Judith Collins, police minister at the time, has serious questions to answer after the Herald on Sunday's disclosure that hundreds of burglaries were taken out of crime statistics over a period of years in part of the Counties-Manukau police district. Foolishly, Ms Collins has assumed the disclosure came from the Labour Party and dismisses the subject as "politically motivated". Her assumption was simply wrong, not that the source of the information matters nearly as much as its substance.

A police internal investigation found that about 700 burglaries in the Counties-Manukau south area had been recoded as incidents that would not appear in crime statistics from 2009 until 2012. The inquiry concluded 70 per cent of them were burglaries. Five staff, including the then area commander, were "sanctioned".

Ms Collins, police minister until December 2011, admits she had been told "something about the stats" but said nothing publicly. She did not even tell her successor, Anne Tolley. Ms Collins did not pass it on to the new Police Minister, she told the Herald, because, "I didn't have details". Asked why she did not seek details, she said, "because it was very historical". It was not very historical in late 2011.

The Government went to the election that year basking in a drop in several categories of crime. Homicide and related offences were down 23.8 per cent on the previous year, drug offences had declined by 14.6 per cent. Total recorded crime was down 5.8 per cent and the Counties-Manukau district beat the national average with a reduction of 6.1 per cent. A year later, October 2012, police reported that burglaries were following the trend, down 3.4 per cent nationally and 2.6 per cent across Auckland, though not in Counties-Manukau where, it now turns out, figures for the previous years had been falsely low.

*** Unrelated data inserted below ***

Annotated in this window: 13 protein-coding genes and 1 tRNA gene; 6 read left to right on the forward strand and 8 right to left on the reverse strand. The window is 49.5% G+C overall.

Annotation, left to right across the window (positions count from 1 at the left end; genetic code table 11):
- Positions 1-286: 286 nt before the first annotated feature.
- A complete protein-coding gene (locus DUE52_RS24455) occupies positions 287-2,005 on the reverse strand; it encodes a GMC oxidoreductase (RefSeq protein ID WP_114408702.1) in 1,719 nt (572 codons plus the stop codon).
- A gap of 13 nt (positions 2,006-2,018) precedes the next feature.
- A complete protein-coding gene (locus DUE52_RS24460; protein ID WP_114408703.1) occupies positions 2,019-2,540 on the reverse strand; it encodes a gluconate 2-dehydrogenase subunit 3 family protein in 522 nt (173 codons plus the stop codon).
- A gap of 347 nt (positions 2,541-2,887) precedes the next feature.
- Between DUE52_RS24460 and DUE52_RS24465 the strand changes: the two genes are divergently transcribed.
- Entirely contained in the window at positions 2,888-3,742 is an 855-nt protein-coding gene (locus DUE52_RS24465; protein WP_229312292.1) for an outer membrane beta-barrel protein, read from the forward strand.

The police ought to have made the deceptive coding publicly known as soon as their inquiry was completed. The fact that their report has taken so long to come to light can only cause people to wonder whether other divisions of the police have been subject to similar suspicion and investigations that the department has kept to itself.

The statistical decline in crime in recent years is a subject many among the public find difficult to believe. It does not accord with anecdotal evidence, particularly for burglary and theft. No doubt the police did not want to feed this scepticism with an admission that one of their areas had been redefining break-ins so as not to include them in the statistics. In fact, the credibility of the rest of their figures would have been enhanced by the immediate admission of errors in one area.

Clearly Ms Collins, as minister, was made aware of them and, just as clearly, she did not want to know any more. She could easily have made it her business to know. Crime statistics are not an operational matter off limits to ministers of police. They are a matter of legitimate political importance. Ms Collins' successor has treated the subject much more responsibly. Mrs Tolley told the Herald on Sunday she was "extremely disappointed" and wanted to reassure the public the statistical deception was an isolated incident.

She needs to do something to provide that reassurance. She could invite independent research of any category of offences reported to the police, to check that they are not being systematically downgraded in order that they disappear from the statistics. The drop in crime, if true, is a welcome trend, reflected in comparable countries. But many already take the statistics with a grain of salt. Ms Collins, now answerable for the courts, gives the public no confidence in figures she accepts.

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